The Obesity Epidemic: Scope of the Problem and Management Strategies

Authors

  • Barbara W. Graves CNM, MN, MPH

    Corresponding author
      Address correspondence to Barbara W. Graves, CNM, MN, MPH, FACNM, Midwifery Education Program, Baystate Medical Center, 759 Chestnut St., Springfield, MA 01199.
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    • Barbara W. Graves, CNM, MN, MPH, FACNM, is the Director of the Baystate Medical Center Midwifery Education Program in Springfield, MA.


Address correspondence to Barbara W. Graves, CNM, MN, MPH, FACNM, Midwifery Education Program, Baystate Medical Center, 759 Chestnut St., Springfield, MA 01199.barbara.graves@bhs.org

Abstract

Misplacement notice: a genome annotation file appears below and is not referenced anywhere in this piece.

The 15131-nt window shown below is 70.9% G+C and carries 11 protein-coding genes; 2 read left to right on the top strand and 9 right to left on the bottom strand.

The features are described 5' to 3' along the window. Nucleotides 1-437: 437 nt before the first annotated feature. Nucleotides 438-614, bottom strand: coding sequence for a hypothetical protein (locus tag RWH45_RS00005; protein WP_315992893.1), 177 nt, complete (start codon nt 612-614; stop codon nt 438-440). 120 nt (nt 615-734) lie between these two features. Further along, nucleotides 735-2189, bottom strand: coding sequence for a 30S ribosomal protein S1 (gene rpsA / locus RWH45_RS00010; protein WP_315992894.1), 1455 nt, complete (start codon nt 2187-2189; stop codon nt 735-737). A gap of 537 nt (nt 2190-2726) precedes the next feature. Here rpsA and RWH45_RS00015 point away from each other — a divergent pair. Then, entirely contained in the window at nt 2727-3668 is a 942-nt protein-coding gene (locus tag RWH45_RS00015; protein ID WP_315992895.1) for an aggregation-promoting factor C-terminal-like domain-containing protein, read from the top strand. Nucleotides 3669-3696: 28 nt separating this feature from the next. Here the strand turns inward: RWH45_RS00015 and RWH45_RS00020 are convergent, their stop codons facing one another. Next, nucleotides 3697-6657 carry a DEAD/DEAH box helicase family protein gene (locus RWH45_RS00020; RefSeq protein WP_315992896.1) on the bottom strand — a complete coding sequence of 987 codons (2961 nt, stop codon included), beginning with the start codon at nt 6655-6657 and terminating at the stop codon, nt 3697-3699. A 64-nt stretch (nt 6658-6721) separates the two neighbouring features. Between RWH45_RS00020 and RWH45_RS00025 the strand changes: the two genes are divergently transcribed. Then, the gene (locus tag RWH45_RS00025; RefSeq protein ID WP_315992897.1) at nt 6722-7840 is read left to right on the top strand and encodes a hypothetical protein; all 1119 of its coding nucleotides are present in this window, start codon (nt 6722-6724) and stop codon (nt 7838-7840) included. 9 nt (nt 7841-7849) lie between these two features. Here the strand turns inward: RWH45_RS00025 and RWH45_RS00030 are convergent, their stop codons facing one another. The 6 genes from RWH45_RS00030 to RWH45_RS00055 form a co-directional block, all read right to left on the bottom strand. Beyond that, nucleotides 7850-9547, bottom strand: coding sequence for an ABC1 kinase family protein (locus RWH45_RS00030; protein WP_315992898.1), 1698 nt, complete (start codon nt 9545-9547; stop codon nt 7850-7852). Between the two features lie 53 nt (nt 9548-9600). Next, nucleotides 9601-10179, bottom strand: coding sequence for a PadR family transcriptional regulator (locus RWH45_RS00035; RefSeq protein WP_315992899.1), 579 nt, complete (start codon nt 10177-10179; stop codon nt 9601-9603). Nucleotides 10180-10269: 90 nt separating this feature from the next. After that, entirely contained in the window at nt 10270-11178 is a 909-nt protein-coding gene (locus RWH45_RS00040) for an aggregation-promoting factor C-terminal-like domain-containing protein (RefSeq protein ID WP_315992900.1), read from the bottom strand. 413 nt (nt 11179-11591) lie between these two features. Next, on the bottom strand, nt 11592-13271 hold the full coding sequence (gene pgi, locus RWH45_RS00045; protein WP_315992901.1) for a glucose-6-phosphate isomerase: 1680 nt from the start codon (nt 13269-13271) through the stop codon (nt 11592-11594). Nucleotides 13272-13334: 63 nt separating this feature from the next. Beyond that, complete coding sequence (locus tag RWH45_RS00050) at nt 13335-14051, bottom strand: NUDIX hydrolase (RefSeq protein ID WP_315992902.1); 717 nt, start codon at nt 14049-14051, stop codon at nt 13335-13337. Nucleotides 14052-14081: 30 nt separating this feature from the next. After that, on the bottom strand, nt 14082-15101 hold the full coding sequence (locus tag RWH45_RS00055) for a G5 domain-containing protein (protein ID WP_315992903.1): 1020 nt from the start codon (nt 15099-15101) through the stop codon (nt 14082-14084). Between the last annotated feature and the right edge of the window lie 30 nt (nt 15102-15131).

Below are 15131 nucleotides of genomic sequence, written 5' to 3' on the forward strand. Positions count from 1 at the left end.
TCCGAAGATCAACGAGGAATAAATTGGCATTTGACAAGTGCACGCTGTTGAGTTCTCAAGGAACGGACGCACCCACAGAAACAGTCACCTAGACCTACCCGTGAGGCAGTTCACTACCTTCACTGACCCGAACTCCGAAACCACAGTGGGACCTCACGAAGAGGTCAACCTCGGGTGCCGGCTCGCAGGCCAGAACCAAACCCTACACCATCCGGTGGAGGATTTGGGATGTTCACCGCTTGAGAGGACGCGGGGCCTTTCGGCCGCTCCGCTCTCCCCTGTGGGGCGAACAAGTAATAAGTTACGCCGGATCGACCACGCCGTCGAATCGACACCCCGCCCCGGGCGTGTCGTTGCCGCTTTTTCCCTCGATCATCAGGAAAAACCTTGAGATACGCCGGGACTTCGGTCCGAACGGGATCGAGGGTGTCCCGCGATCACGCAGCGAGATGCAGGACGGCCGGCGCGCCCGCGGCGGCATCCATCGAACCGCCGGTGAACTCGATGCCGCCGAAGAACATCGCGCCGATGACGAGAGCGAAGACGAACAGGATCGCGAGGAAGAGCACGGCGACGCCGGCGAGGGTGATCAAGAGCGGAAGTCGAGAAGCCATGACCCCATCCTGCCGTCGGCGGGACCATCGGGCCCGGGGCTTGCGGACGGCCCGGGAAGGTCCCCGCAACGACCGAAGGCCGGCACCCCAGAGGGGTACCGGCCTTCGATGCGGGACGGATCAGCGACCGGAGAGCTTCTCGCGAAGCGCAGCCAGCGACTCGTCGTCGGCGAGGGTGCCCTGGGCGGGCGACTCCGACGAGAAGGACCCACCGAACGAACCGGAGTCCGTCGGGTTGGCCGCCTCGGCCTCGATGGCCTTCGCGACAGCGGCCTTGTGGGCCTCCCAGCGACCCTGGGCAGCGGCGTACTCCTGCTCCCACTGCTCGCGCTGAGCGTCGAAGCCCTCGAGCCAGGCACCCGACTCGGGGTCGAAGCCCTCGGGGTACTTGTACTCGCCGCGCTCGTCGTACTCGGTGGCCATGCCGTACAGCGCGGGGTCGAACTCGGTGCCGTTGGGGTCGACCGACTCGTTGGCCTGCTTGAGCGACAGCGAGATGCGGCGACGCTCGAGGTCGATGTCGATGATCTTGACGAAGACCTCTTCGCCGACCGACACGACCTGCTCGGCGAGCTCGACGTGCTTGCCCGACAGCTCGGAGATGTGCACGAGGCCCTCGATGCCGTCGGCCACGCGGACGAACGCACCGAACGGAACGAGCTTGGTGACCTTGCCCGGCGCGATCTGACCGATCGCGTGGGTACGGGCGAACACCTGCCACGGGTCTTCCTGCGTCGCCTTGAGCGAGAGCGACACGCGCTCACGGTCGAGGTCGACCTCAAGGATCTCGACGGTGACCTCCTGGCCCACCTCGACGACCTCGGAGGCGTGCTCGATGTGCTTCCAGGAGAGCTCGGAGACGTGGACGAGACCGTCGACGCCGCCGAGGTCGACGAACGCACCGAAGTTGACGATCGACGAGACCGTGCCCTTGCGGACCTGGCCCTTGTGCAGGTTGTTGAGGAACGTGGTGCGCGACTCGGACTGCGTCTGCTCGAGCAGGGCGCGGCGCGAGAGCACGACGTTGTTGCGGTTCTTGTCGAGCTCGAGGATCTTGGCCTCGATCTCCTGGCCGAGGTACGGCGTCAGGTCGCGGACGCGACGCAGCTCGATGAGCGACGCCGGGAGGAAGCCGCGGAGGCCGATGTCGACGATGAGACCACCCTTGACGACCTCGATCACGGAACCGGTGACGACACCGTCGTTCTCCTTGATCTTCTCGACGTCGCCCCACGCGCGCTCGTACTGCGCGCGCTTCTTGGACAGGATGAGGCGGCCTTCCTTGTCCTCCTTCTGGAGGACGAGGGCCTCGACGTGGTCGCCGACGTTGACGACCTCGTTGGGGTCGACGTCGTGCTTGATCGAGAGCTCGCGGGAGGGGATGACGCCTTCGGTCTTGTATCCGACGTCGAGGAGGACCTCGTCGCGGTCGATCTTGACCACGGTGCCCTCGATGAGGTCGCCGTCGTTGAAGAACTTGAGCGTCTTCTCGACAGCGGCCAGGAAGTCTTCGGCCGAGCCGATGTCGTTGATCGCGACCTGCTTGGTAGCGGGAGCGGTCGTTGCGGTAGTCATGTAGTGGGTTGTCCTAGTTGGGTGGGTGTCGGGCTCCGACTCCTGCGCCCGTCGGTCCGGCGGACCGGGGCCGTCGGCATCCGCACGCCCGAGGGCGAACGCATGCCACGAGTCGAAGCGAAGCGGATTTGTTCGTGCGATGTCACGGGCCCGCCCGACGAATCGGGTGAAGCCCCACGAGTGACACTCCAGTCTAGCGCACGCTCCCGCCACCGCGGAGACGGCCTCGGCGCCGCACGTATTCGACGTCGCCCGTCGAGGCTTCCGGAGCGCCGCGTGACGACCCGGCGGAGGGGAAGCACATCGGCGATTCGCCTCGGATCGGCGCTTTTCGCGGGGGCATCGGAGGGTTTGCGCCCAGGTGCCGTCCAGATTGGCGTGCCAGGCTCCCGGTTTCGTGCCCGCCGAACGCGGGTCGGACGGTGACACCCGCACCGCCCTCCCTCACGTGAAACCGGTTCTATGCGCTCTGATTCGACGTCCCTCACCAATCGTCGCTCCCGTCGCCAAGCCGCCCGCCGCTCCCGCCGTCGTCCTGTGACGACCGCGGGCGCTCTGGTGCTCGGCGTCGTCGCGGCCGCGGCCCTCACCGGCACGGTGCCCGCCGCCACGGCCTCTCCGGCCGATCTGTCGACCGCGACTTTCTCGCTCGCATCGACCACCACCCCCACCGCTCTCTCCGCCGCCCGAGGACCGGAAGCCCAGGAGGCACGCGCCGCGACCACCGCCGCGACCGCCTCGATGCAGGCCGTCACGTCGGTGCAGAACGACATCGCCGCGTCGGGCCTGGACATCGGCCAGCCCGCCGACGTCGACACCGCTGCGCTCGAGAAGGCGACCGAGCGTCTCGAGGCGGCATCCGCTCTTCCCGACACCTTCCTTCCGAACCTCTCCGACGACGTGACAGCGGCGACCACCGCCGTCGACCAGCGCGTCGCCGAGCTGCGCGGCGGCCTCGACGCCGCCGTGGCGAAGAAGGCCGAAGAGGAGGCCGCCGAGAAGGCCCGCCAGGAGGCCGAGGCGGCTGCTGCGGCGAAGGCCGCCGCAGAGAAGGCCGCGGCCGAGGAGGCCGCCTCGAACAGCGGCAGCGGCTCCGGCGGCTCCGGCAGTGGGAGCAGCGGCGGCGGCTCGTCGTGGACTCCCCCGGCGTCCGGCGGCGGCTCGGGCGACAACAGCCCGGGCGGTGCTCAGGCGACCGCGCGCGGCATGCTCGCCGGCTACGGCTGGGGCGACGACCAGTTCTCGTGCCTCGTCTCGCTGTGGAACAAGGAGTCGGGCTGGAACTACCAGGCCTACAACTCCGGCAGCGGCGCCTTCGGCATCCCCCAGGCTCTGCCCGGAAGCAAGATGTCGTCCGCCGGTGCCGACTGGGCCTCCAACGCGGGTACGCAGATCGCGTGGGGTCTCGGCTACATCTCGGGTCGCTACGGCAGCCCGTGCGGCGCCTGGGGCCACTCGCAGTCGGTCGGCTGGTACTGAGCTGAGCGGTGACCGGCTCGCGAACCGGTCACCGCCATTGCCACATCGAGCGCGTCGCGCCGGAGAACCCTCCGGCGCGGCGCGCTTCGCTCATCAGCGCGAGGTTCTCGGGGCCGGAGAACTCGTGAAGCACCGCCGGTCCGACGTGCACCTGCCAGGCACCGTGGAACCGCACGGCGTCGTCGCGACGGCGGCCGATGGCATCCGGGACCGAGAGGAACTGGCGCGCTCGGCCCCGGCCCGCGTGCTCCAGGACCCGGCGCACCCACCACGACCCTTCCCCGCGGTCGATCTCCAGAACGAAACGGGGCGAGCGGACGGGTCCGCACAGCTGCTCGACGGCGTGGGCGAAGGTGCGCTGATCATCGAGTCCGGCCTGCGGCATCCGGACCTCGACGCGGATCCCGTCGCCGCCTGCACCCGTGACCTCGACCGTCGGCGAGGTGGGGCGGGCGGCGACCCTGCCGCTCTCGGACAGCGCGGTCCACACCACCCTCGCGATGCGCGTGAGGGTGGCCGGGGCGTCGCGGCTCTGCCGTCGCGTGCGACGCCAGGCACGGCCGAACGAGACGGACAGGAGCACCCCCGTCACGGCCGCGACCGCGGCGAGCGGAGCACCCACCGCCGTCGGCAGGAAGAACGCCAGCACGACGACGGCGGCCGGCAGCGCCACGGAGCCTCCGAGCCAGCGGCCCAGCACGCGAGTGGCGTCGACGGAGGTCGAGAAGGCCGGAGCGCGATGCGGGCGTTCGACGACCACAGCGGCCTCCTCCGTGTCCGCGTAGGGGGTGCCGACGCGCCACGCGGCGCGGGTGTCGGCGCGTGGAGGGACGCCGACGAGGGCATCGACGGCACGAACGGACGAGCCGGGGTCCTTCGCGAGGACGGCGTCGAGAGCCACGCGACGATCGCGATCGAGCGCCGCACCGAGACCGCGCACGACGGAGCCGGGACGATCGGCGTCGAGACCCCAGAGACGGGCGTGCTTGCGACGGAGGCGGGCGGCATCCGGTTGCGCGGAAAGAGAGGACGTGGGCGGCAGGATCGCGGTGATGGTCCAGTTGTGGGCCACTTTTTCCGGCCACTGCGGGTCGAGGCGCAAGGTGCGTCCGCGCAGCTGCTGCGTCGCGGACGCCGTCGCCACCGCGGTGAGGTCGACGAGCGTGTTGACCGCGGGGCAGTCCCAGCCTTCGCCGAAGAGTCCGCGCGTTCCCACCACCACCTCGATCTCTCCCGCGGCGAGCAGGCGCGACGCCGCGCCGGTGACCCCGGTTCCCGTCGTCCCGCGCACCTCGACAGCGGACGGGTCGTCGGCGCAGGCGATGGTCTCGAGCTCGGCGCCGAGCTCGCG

As the obesity epidemic increases, primary care clinicians are encountering obesity and health problems associated with obesity more frequently than ever before. In 2007, 41% of women were classified as obese, with a body mass index (BMI) of 30 or higher. Non-Hispanic blacks and Hispanics are more likely to be obese than white, non-Hispanics. A wide spectrum of health problems has been associated with obesity, including cardiovascular disease, diabetes, metabolic syndrome, osteoarthritis, and polycystic ovary syndrome. Obesity has been shown to be a low-grade inflammatory state, which may be responsible for many of the comorbidities. The general consensus recommends screening for obesity and counseling to promote weight loss. In some cases, pharmacotherapy and or bariatric surgery may be recommended.

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